More than 70 churches in Niger have been attacked in the wake of the Charlie Hebdo massacre in Paris, which killed 12 and injured 11. In a twist on the ‘je suis Charlie’ (‘I am Charlie’) hashtag, a number of the antagonists held up signs that read ‘I am Kouachi’ in solidarity with the two Charlie Hebdo killers, Saïd and Chérif Kouachi.

The President of Niger, Mahamadou Issoufou, joined many world leaders and more than a million people in Paris to remember the victims on 11th January. However, while Issoufou appeared to condemn the violent attack, the rebels have chosen to align themselves with the gunmen.

Tensions rose after the satirical magazine used an image of the prophet Mohammad on its front cover a few days after the attack. Following this, many Muslims around the world who had initially supported the ‘je suis Charlie’ media campaign felt they could no longer do so.

While peaceful demonstrations took place in Mali, Senegal, Mauritania, Algeria and Pakistan, around 70 churches were set on fire in Niger during violent protests. Ten people are thought to have died and several hundred were injured during the demonstrations, which mainly took place in the capital, Niamey, and the country’s second city, Zinder. Christian shops and homes were targeted, and reports indicate that more than 200 Christian families are now being housed in military camps.

Amadou Abdoul Ouahab, who took part in the Niamey demonstration, told Reuters: ‘They offended our Prophet Mohammad, that’s what we didn’t like. This is the reason why we have asked Muslims to come, so that we can explain this to them.’

Anti-Muslim sentiment appeared to increase following the Charlie Hebdo killings, but many Christian leaders were quick to stress that terrorists, not Muslims, were to blame. Pastor Stephane Desmarais, leader of the French Protestant Church in London, said: ‘This kind of story is not good for relations; not between Christians and Muslims, but between the population and Muslims.

‘It’s not good because people are very quick to confuse the two and the fact is: this is not Islam. This is why we are sorry for Islam and we are standing for them to show that there is nothing really coming from Islam in relation to this story.’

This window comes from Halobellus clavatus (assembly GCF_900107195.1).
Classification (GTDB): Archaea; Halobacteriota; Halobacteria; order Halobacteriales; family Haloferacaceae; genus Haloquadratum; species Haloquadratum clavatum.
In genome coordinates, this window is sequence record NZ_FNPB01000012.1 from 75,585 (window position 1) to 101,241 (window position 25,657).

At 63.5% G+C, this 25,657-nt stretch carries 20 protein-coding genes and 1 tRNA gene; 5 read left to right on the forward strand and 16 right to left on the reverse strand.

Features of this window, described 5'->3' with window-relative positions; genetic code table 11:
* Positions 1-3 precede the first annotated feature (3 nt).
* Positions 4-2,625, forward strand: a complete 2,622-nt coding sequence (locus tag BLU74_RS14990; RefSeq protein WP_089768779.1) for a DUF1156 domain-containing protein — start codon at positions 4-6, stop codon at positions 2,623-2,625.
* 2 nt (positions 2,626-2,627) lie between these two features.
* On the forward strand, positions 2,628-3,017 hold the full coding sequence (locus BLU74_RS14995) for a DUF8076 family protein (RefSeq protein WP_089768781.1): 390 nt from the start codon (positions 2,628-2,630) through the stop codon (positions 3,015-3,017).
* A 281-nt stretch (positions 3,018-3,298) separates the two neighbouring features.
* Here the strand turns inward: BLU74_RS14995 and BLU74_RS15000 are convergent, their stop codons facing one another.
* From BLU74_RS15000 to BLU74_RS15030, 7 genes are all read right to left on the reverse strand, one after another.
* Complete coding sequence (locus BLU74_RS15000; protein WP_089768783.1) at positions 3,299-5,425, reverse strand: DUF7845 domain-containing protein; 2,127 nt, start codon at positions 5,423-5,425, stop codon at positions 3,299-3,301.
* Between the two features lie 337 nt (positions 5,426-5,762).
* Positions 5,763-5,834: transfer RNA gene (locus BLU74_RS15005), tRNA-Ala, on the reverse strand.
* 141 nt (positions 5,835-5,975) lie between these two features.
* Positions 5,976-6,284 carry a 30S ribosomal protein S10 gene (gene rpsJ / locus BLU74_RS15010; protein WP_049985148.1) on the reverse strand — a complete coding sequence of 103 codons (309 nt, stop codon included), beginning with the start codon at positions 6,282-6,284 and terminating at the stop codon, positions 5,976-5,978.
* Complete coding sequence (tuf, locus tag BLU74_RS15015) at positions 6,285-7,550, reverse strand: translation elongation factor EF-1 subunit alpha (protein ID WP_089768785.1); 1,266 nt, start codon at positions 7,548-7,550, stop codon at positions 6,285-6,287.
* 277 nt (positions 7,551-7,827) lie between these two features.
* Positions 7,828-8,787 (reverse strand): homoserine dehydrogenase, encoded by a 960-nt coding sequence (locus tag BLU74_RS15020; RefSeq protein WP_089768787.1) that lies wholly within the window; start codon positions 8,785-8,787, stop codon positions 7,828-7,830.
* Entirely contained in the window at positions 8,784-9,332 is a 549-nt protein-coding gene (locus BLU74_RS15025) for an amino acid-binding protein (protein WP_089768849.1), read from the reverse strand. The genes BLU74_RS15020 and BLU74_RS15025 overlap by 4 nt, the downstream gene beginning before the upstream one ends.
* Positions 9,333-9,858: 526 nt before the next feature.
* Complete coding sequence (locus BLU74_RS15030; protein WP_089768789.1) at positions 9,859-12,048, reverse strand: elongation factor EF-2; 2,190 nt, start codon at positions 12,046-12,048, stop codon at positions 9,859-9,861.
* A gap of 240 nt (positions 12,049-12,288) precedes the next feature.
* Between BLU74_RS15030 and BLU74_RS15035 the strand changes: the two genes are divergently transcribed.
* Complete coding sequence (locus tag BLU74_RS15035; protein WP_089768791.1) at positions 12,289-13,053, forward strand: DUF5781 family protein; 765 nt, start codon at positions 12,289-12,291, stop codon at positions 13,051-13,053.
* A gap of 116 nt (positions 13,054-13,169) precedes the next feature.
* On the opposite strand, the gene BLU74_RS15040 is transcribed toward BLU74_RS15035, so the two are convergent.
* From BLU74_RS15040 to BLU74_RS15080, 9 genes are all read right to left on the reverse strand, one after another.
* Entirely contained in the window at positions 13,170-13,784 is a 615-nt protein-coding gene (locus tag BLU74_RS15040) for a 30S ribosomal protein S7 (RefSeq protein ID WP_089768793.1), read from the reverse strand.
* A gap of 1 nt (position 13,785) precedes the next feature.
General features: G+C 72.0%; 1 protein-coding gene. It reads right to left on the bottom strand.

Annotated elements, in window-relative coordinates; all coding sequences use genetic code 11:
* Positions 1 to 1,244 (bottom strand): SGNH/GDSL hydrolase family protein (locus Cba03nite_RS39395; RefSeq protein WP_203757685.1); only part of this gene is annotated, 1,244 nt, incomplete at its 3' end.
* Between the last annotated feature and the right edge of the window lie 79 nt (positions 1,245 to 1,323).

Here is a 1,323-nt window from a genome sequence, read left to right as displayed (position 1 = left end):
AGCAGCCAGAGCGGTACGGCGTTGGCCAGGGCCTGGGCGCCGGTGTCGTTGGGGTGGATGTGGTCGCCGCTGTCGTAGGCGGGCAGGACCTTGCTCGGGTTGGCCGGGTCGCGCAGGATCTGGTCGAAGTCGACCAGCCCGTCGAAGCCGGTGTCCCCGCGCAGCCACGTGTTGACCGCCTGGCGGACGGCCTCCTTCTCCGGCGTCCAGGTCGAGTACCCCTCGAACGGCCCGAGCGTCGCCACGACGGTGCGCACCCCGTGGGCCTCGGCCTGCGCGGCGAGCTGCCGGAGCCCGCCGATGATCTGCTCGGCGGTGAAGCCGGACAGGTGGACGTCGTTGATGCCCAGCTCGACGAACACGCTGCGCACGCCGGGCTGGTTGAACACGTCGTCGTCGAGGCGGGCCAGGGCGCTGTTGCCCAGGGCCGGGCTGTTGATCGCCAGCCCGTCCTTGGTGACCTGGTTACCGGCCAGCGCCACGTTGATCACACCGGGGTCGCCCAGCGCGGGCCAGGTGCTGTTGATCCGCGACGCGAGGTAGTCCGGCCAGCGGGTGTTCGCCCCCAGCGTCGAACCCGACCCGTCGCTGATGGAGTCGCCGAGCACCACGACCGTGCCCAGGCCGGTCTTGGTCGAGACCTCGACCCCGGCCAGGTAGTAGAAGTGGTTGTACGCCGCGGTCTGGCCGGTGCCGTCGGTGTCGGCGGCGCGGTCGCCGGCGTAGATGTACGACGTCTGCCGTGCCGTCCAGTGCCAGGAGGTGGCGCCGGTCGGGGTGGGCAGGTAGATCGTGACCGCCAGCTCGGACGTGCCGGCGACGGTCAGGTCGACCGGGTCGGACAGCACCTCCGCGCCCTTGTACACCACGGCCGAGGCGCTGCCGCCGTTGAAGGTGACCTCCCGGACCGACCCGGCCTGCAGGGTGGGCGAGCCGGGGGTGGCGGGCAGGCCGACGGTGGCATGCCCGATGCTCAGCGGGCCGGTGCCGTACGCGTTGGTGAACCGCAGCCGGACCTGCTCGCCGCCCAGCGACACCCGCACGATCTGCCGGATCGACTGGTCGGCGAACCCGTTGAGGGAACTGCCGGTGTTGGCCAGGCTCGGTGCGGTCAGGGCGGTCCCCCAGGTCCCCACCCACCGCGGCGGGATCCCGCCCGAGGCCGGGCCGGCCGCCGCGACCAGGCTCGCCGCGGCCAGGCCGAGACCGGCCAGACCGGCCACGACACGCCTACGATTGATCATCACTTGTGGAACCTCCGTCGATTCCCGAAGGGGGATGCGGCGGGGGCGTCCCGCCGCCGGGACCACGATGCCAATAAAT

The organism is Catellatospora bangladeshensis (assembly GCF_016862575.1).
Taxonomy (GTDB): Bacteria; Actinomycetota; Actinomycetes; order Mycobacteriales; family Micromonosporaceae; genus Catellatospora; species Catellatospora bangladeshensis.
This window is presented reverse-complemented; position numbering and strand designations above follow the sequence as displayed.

Meanwhile, reports from neighbouring Nigeria estimate that 2,000 people – including many Christians – were killed during a single Boko Haram attack in January, and the death toll appears to be rising day by day. An estimated 1.5 million Nigerians have been displaced since the fighting began and the Washington-based Council on Foreign Relations puts the overall death toll at more than 10,000.

Bishop Oliver Dashe Doeme of Maiduguri believes Western military intervention is the only viable course of action against the militants now that Boko Haram has become allied to Islamic State (IS). In an interview with Aid to the Church in Need, he claimed that Boko Haram is poised to become a threat well beyond Nigeria’s borders and that it is already recruiting in Niger, Chad, Cameroon and Libya.

Bishop Doeme said: ‘The threat we face presents a very bleak future for the Church. Many of our members are scattered and others have been killed. In some areas there are no Christians any more, but the Church belongs to Christ. The Church will remain strong and many of our people have returned after land has been taken back by the Nigerian soldiers. The most important thing is to pray for our people. I know people are praying for us and I am very grateful.’

Release International spoke out after explosives strapped to a girl aged approximately 10 detonated in Baga, near the border with Chad, killing at least 20 people. Many of the terrorist group’s attacks have targeted churches, schools and government buildings, particularly in Maiduguri, where there is a sizeable Christian minority. It is estimated that Boko Haram has destroyed approximately 1,000 churches since the start of its insurgency in 2009.


• Created in 2002, Boko Haram was declared a terrorist group in 2013

• The name means ‘Western education is forbidden’

• The militant group is attempting to create an Islamic state, killing thousands and destroying property in the process


Rev Daniel Aweyi, a pastor in north-eastern Nigeria who lost 70 of his congregation in the latest bout of violence, said: ‘The only joy we have is that we know where they’re going and we know that Jesus said we will be persecuted and so…the scripture is becoming more real for us.’

Pointing out the disparity between the coverage of the Charlie Hebdo killings and what has been happening in Africa, Release spokesman Andrew Boyd asked: ‘While you get a million out on the streets in France, where is anybody talking about the actual much larger-scale attacks that have been taking place in Nigeria?’ 


The question of where the line should be drawn when it comes to freedom of speech has also polarised opinion. While some have celebrated Charlie Hebdo’s refusal to be silenced by violent terrorists, others have condemned the inflammatory cover image as overly provocative and highly offensive.

Prime Minister David Cameron said that ‘in a free society, there is a right to cause offence about someone’s religion’, while Christian author and researcher Nick Spencer, from thinktank Theos, said, ‘I think [publishing the controversial front cover] was probably the right thing to do…The correct cultural norm is the ability to mock. Now that does offend people, but a society in which people are just too nervous to offend people is probably on balance a worse society to live in.’

Speaking to ITV News, Archbishop of Canterbury Justin Welby said: ‘We live in a society where I may be offended, but I’m not going to respond aggressively.’ However, he went on to say: ‘There have to be very clear limits as to what is acceptable. Things that stir up hatred, things that stir up the despising of other people are things that are intolerable.’